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Dear Syrians

It has been a long time since I spent 10 fantastic days in your country, but I remember them like it was yesterday. In April of 2006 you welcomed me in your home like I was your relative, showing me some of the treasures your land holds. I remember my incredulity when I visited the ancient site of Hugarit, a city that was inhabited by 6,000 BC. I remember my astonishment while looking at the Roman ruins of Palmyra and the Roman Theatre in Bosra. I remember my disbelief standing in front of the Norias in Hama, water wheels built in ancient Byzantine times. I remember my admiration inside the Umayyad Mosque in Damascus, the fourth holiest place in the world for all Muslims. And I remember my speechlessness when I entered the fortified doors of the Qala'at al-Hosn (Krak des Chevaliers) and the Citadel of Salah Ed-Din, mighty castles erected by the Crusaders in the 12th century. I still have chills thinking about those days. 

The richness of your culture is extraordinary. How many countries in the world can prove Phoenician, Sumerian, Assyrian, Babylonian, Hittite, Persian, Macedonian, Greek, Roman, Byzantine, Umayyad, Abbasid, Hamdanid, Mamluk, Timurid and Ottoman heritages at the same time? It's astonishing. The above monuments I visited seven years ago - all of which listed as UNESCO World Heritage Sites - go back to five different times in Syrian history, and reflect the greatness of five different civilizations. You are the byproduct of a unique combination of cultures, which shaped the legacy upon which your society is built today. Each of them had their important place in the history of mankind, and made you who you are now. Considering how many magnificent leaders have passed through your land, it's an understatement to say that you should be proud of your cultural patrimony.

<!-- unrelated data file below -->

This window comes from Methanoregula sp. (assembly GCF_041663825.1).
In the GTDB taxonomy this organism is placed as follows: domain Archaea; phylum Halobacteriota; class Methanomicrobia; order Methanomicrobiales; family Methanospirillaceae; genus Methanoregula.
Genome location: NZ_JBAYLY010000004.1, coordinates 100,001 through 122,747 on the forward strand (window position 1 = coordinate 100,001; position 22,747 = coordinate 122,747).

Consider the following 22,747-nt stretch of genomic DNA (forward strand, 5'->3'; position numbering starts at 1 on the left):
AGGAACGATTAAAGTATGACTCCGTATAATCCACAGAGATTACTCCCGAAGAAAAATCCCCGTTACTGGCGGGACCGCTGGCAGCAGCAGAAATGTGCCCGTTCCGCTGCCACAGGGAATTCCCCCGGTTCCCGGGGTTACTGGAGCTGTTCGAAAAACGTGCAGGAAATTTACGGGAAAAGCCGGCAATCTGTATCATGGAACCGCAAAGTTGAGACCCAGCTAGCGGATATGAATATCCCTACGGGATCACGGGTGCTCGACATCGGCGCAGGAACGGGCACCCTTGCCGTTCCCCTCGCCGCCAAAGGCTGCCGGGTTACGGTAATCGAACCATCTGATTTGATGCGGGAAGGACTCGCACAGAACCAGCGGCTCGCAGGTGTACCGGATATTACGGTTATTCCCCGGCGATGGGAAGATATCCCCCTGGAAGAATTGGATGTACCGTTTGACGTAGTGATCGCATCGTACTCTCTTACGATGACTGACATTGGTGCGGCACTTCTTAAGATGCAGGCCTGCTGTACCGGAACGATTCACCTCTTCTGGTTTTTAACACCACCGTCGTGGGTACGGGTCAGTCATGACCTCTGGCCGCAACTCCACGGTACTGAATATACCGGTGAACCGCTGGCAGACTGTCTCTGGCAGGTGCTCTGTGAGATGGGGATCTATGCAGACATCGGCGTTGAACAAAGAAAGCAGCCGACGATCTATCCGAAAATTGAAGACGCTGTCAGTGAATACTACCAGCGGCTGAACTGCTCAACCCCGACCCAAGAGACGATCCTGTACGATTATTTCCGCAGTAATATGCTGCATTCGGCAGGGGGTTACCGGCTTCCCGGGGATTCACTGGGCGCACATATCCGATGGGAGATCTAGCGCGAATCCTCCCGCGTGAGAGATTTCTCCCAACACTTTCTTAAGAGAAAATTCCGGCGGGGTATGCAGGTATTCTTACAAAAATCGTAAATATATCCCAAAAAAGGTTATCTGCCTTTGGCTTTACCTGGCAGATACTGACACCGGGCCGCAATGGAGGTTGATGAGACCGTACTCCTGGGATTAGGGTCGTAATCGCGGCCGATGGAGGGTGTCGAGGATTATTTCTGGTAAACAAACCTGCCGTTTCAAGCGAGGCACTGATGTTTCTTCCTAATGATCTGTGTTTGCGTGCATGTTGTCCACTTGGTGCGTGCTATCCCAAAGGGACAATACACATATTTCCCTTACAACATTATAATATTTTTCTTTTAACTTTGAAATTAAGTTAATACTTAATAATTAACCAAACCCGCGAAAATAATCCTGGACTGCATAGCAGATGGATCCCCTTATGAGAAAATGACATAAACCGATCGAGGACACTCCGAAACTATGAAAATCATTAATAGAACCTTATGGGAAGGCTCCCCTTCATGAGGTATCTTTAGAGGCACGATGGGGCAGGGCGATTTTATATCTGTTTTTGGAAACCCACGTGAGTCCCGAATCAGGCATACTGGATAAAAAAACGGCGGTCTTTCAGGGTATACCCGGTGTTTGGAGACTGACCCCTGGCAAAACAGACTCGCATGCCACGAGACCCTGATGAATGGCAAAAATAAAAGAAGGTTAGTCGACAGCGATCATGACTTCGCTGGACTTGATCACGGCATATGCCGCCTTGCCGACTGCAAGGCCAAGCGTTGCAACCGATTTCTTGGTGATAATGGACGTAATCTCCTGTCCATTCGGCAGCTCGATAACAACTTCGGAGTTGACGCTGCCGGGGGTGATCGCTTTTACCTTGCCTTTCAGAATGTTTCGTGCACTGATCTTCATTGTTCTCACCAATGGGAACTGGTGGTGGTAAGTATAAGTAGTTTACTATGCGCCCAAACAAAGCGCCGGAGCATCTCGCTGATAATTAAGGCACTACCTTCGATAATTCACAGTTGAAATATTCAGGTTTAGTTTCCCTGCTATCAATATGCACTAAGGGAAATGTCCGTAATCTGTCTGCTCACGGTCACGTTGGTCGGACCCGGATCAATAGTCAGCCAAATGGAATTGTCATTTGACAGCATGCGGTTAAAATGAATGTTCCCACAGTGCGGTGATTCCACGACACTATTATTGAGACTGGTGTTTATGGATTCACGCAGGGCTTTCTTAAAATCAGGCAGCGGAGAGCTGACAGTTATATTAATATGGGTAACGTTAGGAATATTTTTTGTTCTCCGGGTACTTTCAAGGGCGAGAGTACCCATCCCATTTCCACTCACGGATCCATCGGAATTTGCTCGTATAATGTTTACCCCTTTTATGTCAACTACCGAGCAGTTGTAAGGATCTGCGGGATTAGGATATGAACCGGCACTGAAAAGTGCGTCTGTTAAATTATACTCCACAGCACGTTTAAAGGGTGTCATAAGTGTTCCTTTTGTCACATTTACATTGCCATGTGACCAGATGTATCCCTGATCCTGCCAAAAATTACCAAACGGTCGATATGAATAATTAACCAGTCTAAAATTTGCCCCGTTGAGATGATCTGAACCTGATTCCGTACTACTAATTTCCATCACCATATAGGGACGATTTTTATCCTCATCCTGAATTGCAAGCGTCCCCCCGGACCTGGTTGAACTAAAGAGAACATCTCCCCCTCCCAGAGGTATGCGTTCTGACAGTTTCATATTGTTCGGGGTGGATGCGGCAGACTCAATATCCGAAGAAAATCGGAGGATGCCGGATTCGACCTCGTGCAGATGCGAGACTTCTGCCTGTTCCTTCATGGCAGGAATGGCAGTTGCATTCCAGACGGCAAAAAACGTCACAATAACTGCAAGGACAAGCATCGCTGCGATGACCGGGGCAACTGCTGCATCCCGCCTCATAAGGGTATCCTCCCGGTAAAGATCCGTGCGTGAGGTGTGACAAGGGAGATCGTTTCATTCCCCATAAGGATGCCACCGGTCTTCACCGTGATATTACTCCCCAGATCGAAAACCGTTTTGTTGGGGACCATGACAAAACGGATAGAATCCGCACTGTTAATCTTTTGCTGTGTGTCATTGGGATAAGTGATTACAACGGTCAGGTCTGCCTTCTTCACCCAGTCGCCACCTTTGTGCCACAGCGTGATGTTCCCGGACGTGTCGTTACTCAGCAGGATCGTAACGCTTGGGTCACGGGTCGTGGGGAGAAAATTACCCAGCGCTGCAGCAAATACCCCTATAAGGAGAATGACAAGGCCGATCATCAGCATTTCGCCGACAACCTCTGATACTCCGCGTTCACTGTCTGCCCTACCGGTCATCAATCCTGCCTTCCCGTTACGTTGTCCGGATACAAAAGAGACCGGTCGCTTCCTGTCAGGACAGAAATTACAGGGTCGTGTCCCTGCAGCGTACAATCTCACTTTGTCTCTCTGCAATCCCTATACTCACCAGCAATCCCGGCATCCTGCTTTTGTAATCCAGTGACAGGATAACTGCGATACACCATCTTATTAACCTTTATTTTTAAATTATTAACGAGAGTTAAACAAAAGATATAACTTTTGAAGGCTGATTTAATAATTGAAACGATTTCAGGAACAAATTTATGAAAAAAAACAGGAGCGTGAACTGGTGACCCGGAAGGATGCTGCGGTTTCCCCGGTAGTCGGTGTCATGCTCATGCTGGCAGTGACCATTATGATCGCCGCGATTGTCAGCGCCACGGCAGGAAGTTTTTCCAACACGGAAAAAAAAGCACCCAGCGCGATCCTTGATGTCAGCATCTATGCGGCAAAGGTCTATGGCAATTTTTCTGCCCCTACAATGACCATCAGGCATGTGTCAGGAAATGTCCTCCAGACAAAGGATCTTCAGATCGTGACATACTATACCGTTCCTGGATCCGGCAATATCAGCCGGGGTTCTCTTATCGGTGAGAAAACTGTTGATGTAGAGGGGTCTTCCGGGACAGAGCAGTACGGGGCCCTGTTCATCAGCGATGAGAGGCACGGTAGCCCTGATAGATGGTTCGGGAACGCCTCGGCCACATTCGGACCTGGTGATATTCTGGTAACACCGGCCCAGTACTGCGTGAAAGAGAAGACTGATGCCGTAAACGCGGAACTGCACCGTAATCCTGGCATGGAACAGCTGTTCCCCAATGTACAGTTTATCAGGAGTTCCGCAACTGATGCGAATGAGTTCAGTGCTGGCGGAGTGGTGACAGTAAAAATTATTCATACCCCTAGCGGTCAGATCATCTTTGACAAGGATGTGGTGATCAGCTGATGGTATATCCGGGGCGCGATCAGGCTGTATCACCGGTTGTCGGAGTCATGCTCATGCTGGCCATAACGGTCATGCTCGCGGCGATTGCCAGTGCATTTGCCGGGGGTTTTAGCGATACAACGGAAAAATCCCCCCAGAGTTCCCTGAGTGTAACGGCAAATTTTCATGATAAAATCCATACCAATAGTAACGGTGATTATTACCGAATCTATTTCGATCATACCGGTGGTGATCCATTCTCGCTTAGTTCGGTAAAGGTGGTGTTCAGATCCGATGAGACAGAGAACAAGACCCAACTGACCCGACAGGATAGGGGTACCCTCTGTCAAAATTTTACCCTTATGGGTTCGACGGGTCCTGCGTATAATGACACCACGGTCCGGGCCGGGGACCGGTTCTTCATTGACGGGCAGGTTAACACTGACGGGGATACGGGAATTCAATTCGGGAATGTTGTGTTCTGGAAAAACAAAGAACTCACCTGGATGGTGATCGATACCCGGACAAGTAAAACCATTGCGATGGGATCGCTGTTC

What happened in March 2011 would change your lives forever, after civil demonstrations turned into a full-blown civil war. I have my beliefs regarding the Syrian uprising. However, I lack essential specific knowledge of all the events that brought your country to this point, so I'm not in the position to be openly judgemental. Furthermore, for lack of reliable sources, I can't say that I am fully aware of everything that has been truly going on during the last 30 months, and because of this, I'm not here to publicly side with one part or another. The intention of this letter is appeal to the entire population of Syria, currently fractured by hatred: please, stop the massacre. You have the fortune of descending from so many great past civilizations that it's even hard to list them. Please, go back to your origins and find a peaceful solution to your conflict. Most countries in the world lack the experience you have earned in thousands of years of history. You have lived through even tougher situations. Please, go along with the Syrian playbook: look back on the lessons you've learned from your ancestors, and stop fighting.